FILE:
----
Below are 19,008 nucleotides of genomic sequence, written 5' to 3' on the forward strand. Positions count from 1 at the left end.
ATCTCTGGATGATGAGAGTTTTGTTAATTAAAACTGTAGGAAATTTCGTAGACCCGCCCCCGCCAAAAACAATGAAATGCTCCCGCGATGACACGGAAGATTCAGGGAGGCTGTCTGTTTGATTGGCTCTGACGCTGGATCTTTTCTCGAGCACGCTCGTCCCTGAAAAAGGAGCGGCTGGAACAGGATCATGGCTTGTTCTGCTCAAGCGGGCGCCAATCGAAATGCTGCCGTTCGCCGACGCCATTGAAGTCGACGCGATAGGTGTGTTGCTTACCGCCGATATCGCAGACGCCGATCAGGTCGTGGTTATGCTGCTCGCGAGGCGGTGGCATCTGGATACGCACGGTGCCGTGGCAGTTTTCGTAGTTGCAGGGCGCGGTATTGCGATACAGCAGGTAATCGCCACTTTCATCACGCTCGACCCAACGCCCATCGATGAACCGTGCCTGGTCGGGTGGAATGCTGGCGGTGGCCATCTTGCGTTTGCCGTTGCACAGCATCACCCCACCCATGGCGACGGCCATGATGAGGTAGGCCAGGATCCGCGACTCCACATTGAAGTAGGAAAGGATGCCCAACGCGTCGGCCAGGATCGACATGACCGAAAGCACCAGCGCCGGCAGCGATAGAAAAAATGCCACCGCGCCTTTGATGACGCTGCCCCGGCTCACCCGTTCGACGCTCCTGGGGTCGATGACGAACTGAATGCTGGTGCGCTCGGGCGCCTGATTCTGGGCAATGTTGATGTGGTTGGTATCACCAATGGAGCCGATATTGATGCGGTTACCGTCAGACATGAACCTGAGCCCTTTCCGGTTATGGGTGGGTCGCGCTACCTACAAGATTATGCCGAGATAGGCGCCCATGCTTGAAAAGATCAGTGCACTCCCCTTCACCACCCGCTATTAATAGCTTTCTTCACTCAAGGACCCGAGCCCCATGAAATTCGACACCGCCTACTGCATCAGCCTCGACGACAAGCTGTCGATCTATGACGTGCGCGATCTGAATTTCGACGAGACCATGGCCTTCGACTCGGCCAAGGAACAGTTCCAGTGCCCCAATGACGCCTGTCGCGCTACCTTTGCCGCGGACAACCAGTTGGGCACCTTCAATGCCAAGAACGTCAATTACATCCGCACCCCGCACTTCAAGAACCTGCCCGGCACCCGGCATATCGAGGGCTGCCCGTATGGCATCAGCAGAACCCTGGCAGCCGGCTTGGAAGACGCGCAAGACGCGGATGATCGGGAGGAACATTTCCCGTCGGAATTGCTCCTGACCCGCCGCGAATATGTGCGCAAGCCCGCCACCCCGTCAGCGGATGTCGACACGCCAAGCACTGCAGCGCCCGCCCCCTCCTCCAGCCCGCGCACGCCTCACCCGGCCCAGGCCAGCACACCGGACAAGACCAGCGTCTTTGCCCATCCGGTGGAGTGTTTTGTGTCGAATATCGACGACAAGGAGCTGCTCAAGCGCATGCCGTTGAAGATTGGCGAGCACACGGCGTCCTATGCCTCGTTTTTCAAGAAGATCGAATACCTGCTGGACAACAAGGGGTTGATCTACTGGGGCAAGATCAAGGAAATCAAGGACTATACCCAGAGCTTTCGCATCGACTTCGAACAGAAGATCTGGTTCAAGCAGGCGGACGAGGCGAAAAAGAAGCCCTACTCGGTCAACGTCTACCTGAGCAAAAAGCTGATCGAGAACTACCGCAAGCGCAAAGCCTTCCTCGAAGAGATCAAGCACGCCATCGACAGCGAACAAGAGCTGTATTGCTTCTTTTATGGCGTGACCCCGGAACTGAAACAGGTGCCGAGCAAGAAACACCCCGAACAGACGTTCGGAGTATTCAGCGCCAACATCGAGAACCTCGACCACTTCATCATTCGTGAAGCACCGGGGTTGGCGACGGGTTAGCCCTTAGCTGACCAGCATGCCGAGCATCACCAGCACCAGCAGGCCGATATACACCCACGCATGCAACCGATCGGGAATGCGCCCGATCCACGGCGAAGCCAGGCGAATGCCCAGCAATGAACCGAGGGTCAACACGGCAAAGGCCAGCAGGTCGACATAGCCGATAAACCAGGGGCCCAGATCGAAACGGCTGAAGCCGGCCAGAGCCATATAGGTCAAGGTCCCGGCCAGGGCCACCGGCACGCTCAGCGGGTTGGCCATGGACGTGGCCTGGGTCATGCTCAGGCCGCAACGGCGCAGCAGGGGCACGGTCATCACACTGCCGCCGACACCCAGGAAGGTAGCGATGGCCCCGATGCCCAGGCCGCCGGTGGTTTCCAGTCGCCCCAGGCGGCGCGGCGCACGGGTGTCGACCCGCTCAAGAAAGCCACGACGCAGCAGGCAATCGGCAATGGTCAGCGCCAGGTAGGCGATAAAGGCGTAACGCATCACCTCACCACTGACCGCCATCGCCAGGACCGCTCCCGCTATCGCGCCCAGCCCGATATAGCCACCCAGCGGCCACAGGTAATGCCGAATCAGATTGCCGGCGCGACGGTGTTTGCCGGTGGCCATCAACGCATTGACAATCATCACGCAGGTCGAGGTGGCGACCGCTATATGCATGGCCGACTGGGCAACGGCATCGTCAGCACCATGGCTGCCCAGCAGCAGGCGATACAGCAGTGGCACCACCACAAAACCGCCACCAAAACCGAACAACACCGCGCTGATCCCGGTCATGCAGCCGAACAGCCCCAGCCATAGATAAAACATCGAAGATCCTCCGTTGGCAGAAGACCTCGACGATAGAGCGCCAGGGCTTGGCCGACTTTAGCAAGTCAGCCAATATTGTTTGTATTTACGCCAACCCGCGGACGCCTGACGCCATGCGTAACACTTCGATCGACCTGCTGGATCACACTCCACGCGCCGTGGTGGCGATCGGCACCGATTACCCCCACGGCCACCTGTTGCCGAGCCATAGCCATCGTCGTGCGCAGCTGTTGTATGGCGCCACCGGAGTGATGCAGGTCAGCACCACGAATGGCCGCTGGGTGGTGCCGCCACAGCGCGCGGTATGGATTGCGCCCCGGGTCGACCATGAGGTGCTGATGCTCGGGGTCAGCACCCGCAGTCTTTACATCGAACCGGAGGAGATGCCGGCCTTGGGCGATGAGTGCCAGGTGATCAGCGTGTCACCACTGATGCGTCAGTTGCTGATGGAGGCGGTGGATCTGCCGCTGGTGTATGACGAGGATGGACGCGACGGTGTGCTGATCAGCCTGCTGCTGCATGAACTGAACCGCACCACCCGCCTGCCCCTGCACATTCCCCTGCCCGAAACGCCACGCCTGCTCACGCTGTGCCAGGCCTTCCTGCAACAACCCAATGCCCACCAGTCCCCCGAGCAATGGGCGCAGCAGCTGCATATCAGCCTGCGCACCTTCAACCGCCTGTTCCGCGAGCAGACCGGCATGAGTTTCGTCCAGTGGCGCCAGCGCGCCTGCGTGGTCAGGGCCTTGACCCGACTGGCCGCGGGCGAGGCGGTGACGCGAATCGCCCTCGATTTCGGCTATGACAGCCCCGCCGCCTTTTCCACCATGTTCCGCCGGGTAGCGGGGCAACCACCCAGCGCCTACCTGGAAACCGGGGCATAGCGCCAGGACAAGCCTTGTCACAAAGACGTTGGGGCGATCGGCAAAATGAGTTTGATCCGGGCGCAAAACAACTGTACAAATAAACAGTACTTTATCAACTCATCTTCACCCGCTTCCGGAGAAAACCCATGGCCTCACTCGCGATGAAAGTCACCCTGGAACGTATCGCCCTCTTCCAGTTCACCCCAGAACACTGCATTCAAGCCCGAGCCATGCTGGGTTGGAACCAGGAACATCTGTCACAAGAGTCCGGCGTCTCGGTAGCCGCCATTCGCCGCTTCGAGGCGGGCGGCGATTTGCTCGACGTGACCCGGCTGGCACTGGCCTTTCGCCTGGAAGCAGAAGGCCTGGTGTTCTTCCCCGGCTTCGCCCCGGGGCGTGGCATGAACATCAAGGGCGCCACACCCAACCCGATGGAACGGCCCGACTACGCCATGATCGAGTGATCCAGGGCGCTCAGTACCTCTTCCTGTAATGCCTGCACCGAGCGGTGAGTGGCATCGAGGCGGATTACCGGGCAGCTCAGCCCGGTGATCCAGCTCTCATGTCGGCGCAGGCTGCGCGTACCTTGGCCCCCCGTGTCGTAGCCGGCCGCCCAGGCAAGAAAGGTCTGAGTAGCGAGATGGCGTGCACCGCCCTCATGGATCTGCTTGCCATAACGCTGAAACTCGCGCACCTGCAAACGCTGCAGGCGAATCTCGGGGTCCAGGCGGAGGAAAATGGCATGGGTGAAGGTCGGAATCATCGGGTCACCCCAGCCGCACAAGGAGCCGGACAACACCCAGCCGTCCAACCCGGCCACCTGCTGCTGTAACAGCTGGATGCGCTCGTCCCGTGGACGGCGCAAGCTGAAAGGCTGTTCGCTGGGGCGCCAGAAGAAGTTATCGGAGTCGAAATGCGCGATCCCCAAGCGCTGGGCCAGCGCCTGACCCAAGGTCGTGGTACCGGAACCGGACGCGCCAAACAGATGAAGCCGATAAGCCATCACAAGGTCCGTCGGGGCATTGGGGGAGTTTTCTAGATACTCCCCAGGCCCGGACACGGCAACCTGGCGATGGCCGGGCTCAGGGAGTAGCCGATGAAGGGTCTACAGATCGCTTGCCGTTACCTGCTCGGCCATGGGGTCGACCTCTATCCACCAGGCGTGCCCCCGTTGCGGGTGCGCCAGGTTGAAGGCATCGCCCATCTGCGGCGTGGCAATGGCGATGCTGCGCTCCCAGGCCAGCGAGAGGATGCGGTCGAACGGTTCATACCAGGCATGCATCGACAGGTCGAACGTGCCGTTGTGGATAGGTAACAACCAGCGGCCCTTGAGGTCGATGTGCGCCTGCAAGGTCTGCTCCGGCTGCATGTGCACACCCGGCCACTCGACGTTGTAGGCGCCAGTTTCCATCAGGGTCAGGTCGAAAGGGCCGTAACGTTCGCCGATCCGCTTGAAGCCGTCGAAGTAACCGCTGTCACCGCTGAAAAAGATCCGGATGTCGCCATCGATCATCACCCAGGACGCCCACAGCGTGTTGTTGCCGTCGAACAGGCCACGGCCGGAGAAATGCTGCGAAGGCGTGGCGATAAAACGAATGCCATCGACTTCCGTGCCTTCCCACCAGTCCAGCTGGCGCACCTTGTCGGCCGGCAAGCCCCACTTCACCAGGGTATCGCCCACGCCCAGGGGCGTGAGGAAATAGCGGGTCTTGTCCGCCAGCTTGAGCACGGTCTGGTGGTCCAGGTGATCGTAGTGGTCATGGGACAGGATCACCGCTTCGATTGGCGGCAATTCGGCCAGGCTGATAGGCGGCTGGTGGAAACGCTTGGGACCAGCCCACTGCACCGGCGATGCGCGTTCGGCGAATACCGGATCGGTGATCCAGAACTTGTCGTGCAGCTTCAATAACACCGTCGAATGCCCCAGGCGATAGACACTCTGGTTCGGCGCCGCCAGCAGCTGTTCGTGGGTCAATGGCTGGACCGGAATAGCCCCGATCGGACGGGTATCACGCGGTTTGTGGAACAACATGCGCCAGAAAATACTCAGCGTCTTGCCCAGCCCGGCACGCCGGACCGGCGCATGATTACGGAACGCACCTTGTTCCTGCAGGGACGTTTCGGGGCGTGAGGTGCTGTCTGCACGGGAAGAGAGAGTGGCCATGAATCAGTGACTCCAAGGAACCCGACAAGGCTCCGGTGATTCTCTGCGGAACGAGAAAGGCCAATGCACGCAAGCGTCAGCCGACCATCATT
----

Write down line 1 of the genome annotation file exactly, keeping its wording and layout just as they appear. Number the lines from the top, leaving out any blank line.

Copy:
Below are 19,008 nucleotides of genomic sequence, written 5' to 3' on the forward strand. Positions count from 1 at the left end.